What I learn from this is that the housing market was very stable from 1992 to 2003, where the monthly rate of homes sold (transferred) fluctuated between 600 and 700 homes per month. Unfortunately, I do not have Tallahassee housing data from prior to that period, but eleven years is a fair amount of data.

We then went nearly five years in an "up market cycle," where home sales spiked up an average of 150 homes per month (+25%), and then we moved to an even more severe "down market cycle" for the past two years where home sales have dropped over sixty five percent from the top, but more importantly, down to a level that is 50% of the stabilized norm that we saw in the 1990s.

Real Estate Forecast Right On The Target

Real Estate Forecast Is Right On TargetI wrote a real estate forecast which relied heavily on empirical evidence exactly 1 year ago (click here for my September 2008 housing market forecast) and it appears to be accurately tracking the movement of the housing market. I believe both the evidence above, as well as the evidence provided in the real estate forecast a year ago suggest that we must "pay back" quite a bit more from the up market cycle of the past five years.

During the booming five year span, we sold roughly 9,000 more homes than our market would have done during the period of stability in the 1990s. In the past two years, we have sold roughly 6,000 fewer homes than we would have at that stable pace, thus I think we still have a void of roughly 3,000 homes to fill.

Market cycles do not move in perfect symmetry, so I suspect we will "recover" even more than the 3,000 home void necessary to get the housing market back on track. At our current rate of recovery, we should be able to expect a home sales year in 2012 that would be consistent with any of the years in the 1990s, but I suspect the 2010 and 2011 will continue to fall short of those levels.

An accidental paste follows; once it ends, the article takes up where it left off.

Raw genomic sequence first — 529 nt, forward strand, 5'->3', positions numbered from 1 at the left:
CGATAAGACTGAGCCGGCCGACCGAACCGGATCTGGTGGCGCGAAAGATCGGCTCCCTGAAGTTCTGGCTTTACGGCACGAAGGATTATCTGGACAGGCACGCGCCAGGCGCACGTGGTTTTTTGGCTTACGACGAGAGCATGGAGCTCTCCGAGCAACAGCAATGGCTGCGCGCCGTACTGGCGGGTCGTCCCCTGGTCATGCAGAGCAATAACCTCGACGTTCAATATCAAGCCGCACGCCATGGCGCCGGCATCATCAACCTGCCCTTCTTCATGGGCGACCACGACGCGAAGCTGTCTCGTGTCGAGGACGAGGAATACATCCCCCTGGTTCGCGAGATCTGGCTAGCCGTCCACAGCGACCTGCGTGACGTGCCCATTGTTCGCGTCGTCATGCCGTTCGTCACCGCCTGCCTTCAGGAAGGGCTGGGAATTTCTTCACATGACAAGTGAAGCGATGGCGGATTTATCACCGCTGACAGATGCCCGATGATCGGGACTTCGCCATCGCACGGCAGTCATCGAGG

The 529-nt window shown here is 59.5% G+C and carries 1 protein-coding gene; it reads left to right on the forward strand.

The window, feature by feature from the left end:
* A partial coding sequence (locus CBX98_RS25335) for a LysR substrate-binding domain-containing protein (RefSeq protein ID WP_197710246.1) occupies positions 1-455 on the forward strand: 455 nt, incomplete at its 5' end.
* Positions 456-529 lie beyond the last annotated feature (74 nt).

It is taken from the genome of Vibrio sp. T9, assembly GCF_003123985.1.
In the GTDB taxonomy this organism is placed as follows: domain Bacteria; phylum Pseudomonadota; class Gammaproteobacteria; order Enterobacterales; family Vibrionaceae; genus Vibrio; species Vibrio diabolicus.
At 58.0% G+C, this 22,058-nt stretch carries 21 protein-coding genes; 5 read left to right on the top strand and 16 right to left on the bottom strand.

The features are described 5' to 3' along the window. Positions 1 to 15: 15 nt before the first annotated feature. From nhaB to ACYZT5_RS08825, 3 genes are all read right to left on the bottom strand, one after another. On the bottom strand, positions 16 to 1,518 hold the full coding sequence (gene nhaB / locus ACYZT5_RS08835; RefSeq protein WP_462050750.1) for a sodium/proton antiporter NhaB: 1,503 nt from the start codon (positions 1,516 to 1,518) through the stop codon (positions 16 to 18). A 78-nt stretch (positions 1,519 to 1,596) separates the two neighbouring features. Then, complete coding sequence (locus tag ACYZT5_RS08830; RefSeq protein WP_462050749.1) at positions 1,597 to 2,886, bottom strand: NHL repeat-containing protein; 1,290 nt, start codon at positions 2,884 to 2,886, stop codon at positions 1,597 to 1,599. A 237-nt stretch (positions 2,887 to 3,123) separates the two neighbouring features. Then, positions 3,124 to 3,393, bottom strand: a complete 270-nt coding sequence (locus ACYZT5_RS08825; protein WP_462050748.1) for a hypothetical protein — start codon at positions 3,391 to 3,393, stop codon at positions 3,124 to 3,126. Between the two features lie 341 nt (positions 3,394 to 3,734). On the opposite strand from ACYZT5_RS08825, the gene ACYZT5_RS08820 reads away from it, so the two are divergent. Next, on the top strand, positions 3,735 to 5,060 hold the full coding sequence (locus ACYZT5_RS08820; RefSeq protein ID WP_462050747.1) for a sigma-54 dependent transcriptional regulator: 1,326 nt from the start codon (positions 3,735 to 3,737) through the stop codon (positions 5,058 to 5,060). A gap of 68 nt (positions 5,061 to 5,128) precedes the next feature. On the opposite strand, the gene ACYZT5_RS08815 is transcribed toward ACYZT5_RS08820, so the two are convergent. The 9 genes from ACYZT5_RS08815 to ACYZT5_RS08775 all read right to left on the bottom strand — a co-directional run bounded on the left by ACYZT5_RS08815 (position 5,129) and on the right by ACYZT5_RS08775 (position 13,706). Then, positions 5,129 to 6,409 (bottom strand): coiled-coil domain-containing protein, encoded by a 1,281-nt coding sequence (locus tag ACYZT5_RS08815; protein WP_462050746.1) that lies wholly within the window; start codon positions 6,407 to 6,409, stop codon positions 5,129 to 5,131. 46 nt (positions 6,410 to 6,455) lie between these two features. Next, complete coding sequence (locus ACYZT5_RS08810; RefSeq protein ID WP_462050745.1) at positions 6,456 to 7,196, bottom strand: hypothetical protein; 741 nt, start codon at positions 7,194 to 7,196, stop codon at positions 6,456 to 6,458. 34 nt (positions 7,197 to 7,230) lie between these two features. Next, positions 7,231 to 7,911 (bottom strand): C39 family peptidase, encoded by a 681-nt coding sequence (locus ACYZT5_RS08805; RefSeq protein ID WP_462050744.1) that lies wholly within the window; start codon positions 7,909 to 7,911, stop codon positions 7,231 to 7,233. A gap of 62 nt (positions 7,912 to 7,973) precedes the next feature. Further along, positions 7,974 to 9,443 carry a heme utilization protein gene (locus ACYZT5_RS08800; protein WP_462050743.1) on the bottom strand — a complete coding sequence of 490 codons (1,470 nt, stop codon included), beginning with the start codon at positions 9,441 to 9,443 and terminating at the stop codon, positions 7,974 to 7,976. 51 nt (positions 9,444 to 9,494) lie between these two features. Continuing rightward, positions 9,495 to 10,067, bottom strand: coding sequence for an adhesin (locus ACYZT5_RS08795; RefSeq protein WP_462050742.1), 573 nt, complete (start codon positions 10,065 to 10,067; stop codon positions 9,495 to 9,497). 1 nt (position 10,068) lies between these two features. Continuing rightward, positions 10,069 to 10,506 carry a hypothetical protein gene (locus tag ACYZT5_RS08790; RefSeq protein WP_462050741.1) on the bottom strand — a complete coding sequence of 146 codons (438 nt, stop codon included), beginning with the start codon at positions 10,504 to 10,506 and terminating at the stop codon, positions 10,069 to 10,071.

The empirical evidence is recorded at the Leon County Property Appraiser's office for all to see. Don't rely on hope when we can use a simple real estate predictive model to accurately forecast home sales in the Tallahassee real estate market.

Happy Birthday Bubba

Click To Enlarge Picture Of Dr. Bo ManausaHe might be Dr. Bo Manausa to you, but he’s always been “Bubba” to me! If you happen to be in Baton Rouge, LA and bump into my brother Bo, please wish him a “Happy Birthday.” He turned 30 today!


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Joe Manausa is a real estate blogger, a real estate investor and the Broker and Co-Owner of Joe Manausa Real Estate. He can be reached via e-mail through the Tallahassee Real Estate Website or catch his latest writings on the Tallahassee Florida Real Estate Blog , or by calling (850) 386-2001.

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Joe Manausa, MBA is a 26 year veteran of real estate brokerage in Tallahassee, Florida and has owned and managed his own company since 1992. He is a daily blogger with content that focuses on real estate analytics and providing his clients with a tactical advantage in today's challenging market.